Santa is a spirit with many guises and many names. He appears around the world in ways that resonate most strongly with the culture he is in, but always with a similar message. The people who are stingy, mean, and cold-hearted are punished in some way, while the generous, kind, and good hearted are rewarded. Usually offerings are made, either to Santa directly or of food to his reindeer, horse, or other pack animal (depending on what that tradition says he travels with). In return Santa brings gifts and spreads holiday spirit, a feeling of generosity and joy that can live in all our hearts.
Santa is the spirit of the season: he is the joy of the lights and the decorated tree, the warm feeling of giving and receiving, the magic of believing in the goodness of people. As long as any of us believe in Santa he will exist. As long as we believe that it is possible for people to give without looking for reward he will exist. As long as there is some part of us that still feels joy at seeing lights dancing in the darkness, and the hope that is promised by a new year, he will exist. I cannot imagine a world without Santa, and I believe our world would be a poorer place without his yearly visit.

Wednesday, December 1, 2021

The Fairy Folklore in Jim Henson's 'Labyrinth'

 I'm going to do a small series of reviews over the next few months looking at the fairy folklore in different films and tv shows, prompted by some discussion on social media. I think this will be fun and also help people see the various threads of older beliefs that are woven into some popular shows and movies. I'm thinking of covering a variety of things including Pan's Labyrinth, Jonathan Strange and Mr Norrell, Legend, Maleficent, The Secret of Kells, Song of the Sea, Siren, and maybe Krampus. But I'll start with one of the most classic fairy films, Jim Henson's Labyrinth. 

 Full disclosure this is one of my favourite movies, in part because Brian Froud was eth concept designer and he is one of my favourite artists. I also want to note that while I'm specifically picking out threads of folklore found across the film there are many, many ways to interpret this movie including seeing it all as a coming of age story, a dream, or as a reflection of Sarah's mental state. I'm not getting into any of those here and sticking purely to the folklore.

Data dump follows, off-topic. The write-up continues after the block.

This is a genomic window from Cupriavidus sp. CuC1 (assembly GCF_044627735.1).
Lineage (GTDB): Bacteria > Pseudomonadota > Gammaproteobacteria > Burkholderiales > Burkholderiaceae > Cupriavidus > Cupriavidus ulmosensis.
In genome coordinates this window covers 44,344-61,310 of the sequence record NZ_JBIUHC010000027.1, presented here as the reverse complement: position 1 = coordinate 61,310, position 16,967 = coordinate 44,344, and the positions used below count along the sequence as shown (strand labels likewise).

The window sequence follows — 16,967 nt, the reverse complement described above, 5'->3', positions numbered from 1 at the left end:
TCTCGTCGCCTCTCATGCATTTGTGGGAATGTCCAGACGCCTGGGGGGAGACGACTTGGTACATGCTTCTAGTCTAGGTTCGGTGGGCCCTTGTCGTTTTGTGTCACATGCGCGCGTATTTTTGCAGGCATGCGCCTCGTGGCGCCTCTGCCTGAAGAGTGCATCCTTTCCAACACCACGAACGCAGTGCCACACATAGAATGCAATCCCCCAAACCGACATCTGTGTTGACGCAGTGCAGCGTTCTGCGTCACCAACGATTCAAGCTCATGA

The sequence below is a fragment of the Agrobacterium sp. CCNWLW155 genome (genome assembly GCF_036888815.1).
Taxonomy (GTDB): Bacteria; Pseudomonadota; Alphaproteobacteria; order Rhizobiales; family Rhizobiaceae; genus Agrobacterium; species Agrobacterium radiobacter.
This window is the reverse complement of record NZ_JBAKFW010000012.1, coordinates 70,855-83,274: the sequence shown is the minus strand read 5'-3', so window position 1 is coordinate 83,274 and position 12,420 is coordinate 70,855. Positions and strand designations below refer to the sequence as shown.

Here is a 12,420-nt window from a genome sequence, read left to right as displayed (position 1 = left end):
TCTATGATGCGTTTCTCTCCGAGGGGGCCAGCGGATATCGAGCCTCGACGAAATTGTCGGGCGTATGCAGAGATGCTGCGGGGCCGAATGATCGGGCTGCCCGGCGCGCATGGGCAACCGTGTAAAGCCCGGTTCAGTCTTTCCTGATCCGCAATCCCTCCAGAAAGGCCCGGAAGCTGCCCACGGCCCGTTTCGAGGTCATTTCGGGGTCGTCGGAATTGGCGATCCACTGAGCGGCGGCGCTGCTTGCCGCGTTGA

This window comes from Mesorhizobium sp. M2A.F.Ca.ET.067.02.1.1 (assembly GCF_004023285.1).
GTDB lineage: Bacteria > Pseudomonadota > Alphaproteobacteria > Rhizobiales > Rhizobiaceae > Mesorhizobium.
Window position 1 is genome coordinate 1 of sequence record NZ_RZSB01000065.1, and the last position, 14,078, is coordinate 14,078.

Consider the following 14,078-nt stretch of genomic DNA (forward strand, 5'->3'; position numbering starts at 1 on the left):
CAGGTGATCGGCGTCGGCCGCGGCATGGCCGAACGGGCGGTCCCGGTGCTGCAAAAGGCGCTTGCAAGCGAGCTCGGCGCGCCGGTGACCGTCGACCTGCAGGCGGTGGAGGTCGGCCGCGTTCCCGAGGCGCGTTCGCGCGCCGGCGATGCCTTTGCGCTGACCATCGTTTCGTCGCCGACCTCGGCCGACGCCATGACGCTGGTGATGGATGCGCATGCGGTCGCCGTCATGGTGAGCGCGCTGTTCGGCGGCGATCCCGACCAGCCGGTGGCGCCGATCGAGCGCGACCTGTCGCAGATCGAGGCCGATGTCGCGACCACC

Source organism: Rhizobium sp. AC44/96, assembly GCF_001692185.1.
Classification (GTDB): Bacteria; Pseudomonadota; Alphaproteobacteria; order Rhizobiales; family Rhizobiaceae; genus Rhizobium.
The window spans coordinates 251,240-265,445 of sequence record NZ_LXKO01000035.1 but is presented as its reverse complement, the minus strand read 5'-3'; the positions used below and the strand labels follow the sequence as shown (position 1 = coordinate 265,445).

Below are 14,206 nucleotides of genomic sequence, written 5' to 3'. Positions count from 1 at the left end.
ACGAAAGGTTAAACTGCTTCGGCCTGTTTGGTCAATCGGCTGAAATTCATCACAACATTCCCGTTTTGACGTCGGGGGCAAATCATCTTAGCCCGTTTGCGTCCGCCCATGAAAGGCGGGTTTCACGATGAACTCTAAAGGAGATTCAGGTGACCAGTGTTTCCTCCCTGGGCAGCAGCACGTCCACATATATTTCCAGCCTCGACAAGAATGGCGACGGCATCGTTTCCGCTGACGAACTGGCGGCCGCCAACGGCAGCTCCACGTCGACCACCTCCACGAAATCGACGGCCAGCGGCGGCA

Discussing fairylore in Labyrinth is, admittedly, low hanging fruit (pun intended). Brian Froud has said in an interview that "We based Labyrinth on European folklore." so its hardly a stretch to find that folklore on display in the film. I will go over them point by point below. Before I start I do want to quickly note that historically goblins, elves, and fairies were treated interchangeably and the terms were used synonymously so I will be taking the same approach here. 

Warning spoilers ahead for anyone who hasn't seen the movie before.

  • The foreshadowing in the movie of the owl in the park while Sarah is pretending to rehearse a play, where the owl is later revealed to be the Goblin King in disguise, harkens back to folklore which tells us that the fairies can be around but unseen at any time. One might read into this the implication that the goblins had wanted to take Sarah's brother and were arranging circumstances to their own advantage. This is echoed later in the labyrinth where Jareth appears in disguise as a beggar then reveals his true self to confront Hoggle and Sarah. 
  • The idea of a specific phrase or word having magic power to invoke Otherworldly beings, ie 'I wish the goblins would come and take you away right now'. This is very much in line with older folklore where the fairies could take a thing - or a human - if certain words were said about it. In folklore this was usually either the owner/guardian speaking ill of it or people failing to properly bless it; in this case wishing her brother away would qualify as speaking ill of it or ill-wishing in my opinion. 
    This is reinforced when Sarah asks for her brother back and Jareth replies 'what's said is said'. 
  • Jareth trying to bribe Sarah with the gift of a magical object is reminiscent of various stories of the Fair Folk giving something in exchange for something they want form a human as a form of compensation - although what they give is rarely what it appears to be.